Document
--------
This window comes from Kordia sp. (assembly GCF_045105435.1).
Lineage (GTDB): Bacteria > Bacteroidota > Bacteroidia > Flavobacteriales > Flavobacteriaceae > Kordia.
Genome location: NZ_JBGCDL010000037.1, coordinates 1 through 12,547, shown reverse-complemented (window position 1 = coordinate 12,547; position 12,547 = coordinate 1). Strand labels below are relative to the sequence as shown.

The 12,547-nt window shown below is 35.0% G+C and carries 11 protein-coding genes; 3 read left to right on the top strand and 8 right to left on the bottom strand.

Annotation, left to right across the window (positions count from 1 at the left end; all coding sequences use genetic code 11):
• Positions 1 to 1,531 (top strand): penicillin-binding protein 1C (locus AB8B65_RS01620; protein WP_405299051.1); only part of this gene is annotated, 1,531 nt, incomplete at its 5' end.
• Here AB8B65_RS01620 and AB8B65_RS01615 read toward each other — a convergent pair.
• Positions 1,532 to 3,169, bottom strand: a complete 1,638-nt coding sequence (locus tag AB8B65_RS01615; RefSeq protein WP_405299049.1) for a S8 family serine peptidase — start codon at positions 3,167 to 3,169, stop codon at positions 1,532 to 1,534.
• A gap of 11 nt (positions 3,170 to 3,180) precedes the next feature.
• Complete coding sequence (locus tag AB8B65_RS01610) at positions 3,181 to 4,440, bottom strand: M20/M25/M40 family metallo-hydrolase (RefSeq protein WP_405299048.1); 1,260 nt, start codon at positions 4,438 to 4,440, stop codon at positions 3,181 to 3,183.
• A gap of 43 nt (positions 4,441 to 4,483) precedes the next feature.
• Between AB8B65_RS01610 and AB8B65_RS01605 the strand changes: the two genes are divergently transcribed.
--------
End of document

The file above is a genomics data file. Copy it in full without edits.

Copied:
This window comes from Kordia sp. (assembly GCF_045105435.1).
Lineage (GTDB): Bacteria > Bacteroidota > Bacteroidia > Flavobacteriales > Flavobacteriaceae > Kordia.
Genome location: NZ_JBGCDL010000037.1, coordinates 1 through 12,547, shown reverse-complemented (window position 1 = coordinate 12,547; position 12,547 = coordinate 1). Strand labels below are relative to the sequence as shown.

The 12,547-nt window shown below is 35.0% G+C and carries 11 protein-coding genes; 3 read left to right on the top strand and 8 right to left on the bottom strand.

Annotation, left to right across the window (positions count from 1 at the left end; all coding sequences use genetic code 11):
• Positions 1 to 1,531 (top strand): penicillin-binding protein 1C (locus AB8B65_RS01620; protein WP_405299051.1); only part of this gene is annotated, 1,531 nt, incomplete at its 5' end.
• Here AB8B65_RS01620 and AB8B65_RS01615 read toward each other — a convergent pair.
• Positions 1,532 to 3,169, bottom strand: a complete 1,638-nt coding sequence (locus tag AB8B65_RS01615; RefSeq protein WP_405299049.1) for a S8 family serine peptidase — start codon at positions 3,167 to 3,169, stop codon at positions 1,532 to 1,534.
• A gap of 11 nt (positions 3,170 to 3,180) precedes the next feature.
• Complete coding sequence (locus tag AB8B65_RS01610) at positions 3,181 to 4,440, bottom strand: M20/M25/M40 family metallo-hydrolase (RefSeq protein WP_405299048.1); 1,260 nt, start codon at positions 4,438 to 4,440, stop codon at positions 3,181 to 3,183.
• A gap of 43 nt (positions 4,441 to 4,483) precedes the next feature.
• Between AB8B65_RS01610 and AB8B65_RS01605 the strand changes: the two genes are divergently transcribed.